J. Glover, Pvt.
Samuel, William J., John R. and James Glover all
37th Alabama Infantry Regiment
William J. Glover Co. H. 37th Alabama Infantry. William
mustered in on May 12, 1862 in Henry County, Al. He died Oct. 15, 1862. Court
documents filed by his mother Elizabeth Glover in Barbour County, Al.. On this
22nd day of December 1862, personally appeared before me the subscriber, A Justice of the
Peace in and for the county aforesaid, Elizabeth Glover who, after being sworn according
to law, depose and says that she is the mother of William J. Glover deceased, who
was a private of Captain M. Searcy's Company 37 Regiment of Alabama volunteers,
commissioned by Colonel J. F. Dowell, in the service of the Confederate States in the
present war with the United States; that the said William J. Glover entered the service at
Abbeville in Henry county and State Alabama on the 12 day of May 1862 and died at
Lauderdale Springs, Ms. on or about 15 October 1862 leaving no child or father.
William died from pneumonia.
37th Alabama Infantry Regiment
The 37th Alabama Infantry Regiment was organized at Auburn, in
the spring of 1862, under the requisition of President Jefferson Davis for 12,000 more
The members were recruited from
Barbour, Chambers, Henry, Macon, Pike, Russell, and Tallapoosa counties.
Ordered to Columbus, MS, after a short time, the regiment proceeded to Tupelo. There it
was placed in Gen'l Henry Little's Division, and in the Brigade of Col. Martin of TN, with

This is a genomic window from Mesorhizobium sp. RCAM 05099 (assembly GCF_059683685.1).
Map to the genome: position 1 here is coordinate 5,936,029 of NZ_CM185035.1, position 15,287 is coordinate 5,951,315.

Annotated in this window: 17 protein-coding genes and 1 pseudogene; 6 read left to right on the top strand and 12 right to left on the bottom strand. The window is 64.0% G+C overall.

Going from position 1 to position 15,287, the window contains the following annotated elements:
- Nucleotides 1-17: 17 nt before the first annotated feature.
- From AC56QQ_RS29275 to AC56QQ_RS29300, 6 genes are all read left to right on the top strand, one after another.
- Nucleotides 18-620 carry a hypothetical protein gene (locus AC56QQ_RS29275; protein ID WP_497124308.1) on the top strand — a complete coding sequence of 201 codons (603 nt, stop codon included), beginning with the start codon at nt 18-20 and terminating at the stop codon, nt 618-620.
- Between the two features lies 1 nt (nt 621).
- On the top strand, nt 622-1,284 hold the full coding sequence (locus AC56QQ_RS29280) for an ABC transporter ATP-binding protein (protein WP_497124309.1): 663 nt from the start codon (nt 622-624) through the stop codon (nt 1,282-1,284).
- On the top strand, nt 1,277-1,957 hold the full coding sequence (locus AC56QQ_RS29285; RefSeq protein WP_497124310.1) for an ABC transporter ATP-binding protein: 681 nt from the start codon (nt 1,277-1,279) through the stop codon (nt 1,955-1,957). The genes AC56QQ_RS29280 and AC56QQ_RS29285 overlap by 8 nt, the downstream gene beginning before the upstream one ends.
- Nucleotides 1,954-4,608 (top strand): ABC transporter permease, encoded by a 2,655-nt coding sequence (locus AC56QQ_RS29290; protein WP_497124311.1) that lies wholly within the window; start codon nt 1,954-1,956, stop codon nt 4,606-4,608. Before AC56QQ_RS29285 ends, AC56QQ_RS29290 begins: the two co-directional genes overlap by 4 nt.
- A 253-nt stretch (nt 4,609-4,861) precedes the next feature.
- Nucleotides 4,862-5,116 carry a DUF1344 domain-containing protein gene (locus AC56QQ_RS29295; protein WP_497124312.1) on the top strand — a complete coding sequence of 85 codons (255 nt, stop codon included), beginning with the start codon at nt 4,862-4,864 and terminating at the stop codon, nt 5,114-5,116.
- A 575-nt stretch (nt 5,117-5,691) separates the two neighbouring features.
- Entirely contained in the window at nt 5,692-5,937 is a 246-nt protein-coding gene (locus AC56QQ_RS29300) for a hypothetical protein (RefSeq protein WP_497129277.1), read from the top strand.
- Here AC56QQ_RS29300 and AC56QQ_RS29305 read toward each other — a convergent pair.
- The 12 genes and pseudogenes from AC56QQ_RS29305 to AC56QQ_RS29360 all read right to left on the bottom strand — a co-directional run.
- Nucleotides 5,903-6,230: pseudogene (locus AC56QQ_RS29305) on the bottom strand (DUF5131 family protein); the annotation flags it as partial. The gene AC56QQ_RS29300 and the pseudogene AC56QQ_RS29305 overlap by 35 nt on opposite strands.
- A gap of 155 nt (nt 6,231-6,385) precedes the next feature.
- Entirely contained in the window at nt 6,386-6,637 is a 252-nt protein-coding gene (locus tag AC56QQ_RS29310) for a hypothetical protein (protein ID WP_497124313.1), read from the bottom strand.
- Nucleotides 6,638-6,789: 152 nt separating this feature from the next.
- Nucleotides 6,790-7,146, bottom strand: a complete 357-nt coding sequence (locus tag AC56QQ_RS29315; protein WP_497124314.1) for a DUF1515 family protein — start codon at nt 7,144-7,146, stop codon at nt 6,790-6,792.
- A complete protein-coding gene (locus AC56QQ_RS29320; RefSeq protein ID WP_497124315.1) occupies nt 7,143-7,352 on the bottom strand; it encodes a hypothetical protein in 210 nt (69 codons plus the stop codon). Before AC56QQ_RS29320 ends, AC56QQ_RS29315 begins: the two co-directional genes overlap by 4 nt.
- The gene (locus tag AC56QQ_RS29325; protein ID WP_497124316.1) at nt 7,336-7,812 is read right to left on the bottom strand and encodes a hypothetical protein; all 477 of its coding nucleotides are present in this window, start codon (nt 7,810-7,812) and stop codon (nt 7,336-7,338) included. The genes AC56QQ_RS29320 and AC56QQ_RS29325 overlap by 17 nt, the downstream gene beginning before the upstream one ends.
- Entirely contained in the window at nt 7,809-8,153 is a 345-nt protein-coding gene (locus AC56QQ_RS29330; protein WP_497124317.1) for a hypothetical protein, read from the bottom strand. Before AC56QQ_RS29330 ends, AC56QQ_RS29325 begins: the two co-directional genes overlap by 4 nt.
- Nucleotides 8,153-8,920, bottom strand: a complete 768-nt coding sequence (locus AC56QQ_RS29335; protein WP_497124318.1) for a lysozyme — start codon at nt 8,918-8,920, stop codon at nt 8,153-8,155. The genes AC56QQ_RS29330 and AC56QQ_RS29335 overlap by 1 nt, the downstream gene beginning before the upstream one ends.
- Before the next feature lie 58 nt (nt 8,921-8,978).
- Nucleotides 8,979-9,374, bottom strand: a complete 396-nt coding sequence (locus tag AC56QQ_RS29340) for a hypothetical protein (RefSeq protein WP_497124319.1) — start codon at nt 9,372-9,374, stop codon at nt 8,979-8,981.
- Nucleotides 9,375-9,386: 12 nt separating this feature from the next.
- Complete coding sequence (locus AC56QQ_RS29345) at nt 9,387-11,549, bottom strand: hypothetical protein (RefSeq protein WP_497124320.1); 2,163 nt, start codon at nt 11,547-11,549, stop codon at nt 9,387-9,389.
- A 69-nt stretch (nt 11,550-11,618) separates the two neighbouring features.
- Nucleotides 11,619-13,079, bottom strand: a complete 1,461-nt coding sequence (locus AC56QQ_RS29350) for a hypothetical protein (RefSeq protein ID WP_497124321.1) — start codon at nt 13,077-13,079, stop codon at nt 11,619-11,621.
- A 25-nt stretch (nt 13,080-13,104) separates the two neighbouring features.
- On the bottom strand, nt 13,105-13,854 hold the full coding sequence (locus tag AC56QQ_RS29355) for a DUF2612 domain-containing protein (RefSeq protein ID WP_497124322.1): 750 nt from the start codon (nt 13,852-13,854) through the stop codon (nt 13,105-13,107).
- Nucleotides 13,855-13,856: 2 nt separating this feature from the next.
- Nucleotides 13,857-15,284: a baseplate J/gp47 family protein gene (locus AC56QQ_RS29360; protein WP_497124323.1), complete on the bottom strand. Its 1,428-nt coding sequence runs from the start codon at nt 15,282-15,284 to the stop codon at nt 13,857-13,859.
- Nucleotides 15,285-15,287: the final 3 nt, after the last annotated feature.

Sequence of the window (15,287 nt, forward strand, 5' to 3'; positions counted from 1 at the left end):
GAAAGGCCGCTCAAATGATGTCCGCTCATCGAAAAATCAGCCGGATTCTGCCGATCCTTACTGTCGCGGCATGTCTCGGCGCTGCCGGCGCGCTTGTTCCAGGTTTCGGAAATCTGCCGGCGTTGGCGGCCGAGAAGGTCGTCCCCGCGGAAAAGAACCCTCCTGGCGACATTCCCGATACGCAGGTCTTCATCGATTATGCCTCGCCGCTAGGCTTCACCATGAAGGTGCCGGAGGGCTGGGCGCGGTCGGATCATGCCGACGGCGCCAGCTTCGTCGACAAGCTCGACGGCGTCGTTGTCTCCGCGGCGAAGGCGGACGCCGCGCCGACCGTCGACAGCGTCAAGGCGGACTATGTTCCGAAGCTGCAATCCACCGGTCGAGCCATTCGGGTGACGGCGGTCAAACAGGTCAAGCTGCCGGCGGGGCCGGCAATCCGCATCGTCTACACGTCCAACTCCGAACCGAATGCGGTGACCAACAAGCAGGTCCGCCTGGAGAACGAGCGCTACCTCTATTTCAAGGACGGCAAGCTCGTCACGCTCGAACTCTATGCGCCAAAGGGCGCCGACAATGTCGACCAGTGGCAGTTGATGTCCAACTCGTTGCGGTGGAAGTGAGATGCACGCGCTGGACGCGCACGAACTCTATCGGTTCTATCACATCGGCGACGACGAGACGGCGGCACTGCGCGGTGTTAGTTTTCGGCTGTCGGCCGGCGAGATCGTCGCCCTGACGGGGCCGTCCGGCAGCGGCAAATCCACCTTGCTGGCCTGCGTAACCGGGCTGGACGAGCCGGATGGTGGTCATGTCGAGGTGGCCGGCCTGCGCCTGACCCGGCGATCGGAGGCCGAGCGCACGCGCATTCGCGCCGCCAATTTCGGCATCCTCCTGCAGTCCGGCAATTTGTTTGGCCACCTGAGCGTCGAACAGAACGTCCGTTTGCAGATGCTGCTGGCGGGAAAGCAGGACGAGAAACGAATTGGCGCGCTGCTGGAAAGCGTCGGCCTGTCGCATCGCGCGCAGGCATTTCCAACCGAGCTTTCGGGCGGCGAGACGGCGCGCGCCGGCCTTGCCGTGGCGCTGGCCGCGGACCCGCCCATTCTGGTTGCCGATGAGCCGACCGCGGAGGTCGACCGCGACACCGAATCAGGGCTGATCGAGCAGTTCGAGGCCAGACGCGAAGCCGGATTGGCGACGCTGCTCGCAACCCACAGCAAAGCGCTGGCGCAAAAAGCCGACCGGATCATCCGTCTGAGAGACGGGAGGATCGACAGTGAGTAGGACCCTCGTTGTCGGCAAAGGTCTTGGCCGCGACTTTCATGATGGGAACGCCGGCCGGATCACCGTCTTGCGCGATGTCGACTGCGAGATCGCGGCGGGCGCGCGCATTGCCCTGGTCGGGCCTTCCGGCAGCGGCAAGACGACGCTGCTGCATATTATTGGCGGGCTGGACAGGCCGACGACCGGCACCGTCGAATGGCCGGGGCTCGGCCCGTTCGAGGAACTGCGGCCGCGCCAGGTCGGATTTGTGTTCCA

three Mississippi regiments.
Gen'l Dabney Herndon Maury succeeded Gen'l Little when the latter was killed at Iuka,
where the 37th was first engaged, with some loss.
The regiment took part in the Battle of Corinth, losing heavily in casualties. The brigade
commander fell at Corinth, and the 37th was thrown into a brigade with the 2nd TX, and
42nd AL, Gen'l John C. Moore commanding. The winter was spent in MS -- the regiment
retreating from Holly Springs and taking part in the repulse of the invaders at Chickasaw
Bayou. Early in 1863, the 37th was sent to the Sunflower River but went back in time to
take part in the battles of Port Gibson and Champion Hill, where its losses were severe.
The regiment was then assigned to the garrison of Vicksburg and was captured with the
fortress. Exchanged soon after, the regiment was in parole camp at Demopolis. Ordered to
the Army of Tennessee, it lost heavily at Lookout Mountain and quite a number at Mission
Ridge. The winter passed at Dalton, GA, where Gen'l Alpheus Baker of Barbour took charge
of the brigade. The regiment was then engaged at Chattanooga (73 casualties our of 407 men
present), Resaca, Noonday Creek, Kennesaw, and the battles around Atlanta. In one charge
at Atlanta, 22 July, the regimental commander and 40 men were killed outright, out of 300
During the fall and winter, the 37th
was on garrison duty at Spanish Fort but moved into NC. It broke the enemy line at
Bentonville, and furled its colors a few days later, with 300 of its number present out of
the 1100 who took the field originally.
Field officers: Col. James F. Dowdell
(Chambers Co., captured at Vicksburg and retired). Lt. Cols. A. A. Greene (Chambers Co.,
wounded, Iuka, Mission Ridge; KIA, Atlanta); and W. F. Slaton (Macon Co.). Majors John P.
W. Amorine (Pike Co., transferred); W. F. Slaton (wounded, Corinth; captured, Lookout
Mountain; promoted); and Joel C. Kendrick (Covington Co.)
[The 37th Alabama Infantry Regiment,
Consolidated, was organized on 9 April 1865 by combining the original 37th Alabama with
the 42nd and 54th Alabama regiments, at Smithfield, NC. The unit(s) surrendered on 26
April 1865 at Durham Station, Orange County, NC. Field officers: Col. John A. Minter and
Lt. Col. William D. McNeill.]
History: Harry Innes Thornton's
"Recollections of the war by a Confederate officer from California," in Southern
California Quarterly, vol. XLV (1963), pp. 195-218.
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